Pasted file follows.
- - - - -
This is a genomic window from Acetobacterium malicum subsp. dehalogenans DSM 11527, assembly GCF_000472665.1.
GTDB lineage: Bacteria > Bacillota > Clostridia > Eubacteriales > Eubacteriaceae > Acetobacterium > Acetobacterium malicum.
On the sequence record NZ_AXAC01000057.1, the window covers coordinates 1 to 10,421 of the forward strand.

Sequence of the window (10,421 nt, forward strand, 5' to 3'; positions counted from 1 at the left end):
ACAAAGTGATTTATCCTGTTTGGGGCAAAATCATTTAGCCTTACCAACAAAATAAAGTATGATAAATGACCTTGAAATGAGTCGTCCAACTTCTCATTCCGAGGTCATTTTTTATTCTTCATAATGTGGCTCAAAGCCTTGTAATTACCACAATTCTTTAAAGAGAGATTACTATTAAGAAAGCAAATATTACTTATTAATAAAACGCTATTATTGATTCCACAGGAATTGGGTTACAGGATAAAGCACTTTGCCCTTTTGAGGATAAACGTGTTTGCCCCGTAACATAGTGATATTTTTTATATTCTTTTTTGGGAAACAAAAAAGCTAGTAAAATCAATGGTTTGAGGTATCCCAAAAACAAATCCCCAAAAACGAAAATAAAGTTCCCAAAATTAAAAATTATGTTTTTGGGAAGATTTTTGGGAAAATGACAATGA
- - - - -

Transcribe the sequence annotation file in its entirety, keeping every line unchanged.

This is a genomic window from Acetobacterium malicum subsp. dehalogenans DSM 11527, assembly GCF_000472665.1.
GTDB lineage: Bacteria > Bacillota > Clostridia > Eubacteriales > Eubacteriaceae > Acetobacterium > Acetobacterium malicum.
On the sequence record NZ_AXAC01000057.1, the window covers coordinates 1 to 10,421 of the forward strand.

Sequence of the window (10,421 nt, forward strand, 5' to 3'; positions counted from 1 at the left end):
ACAAAGTGATTTATCCTGTTTGGGGCAAAATCATTTAGCCTTACCAACAAAATAAAGTATGATAAATGACCTTGAAATGAGTCGTCCAACTTCTCATTCCGAGGTCATTTTTTATTCTTCATAATGTGGCTCAAAGCCTTGTAATTACCACAATTCTTTAAAGAGAGATTACTATTAAGAAAGCAAATATTACTTATTAATAAAACGCTATTATTGATTCCACAGGAATTGGGTTACAGGATAAAGCACTTTGCCCTTTTGAGGATAAACGTGTTTGCCCCGTAACATAGTGATATTTTTTATATTCTTTTTTGGGAAACAAAAAAGCTAGTAAAATCAATGGTTTGAGGTATCCCAAAAACAAATCCCCAAAAACGAAAATAAAGTTCCCAAAATTAAAAATTATGTTTTTGGGAAGATTTTTGGGAAAATGACAATGA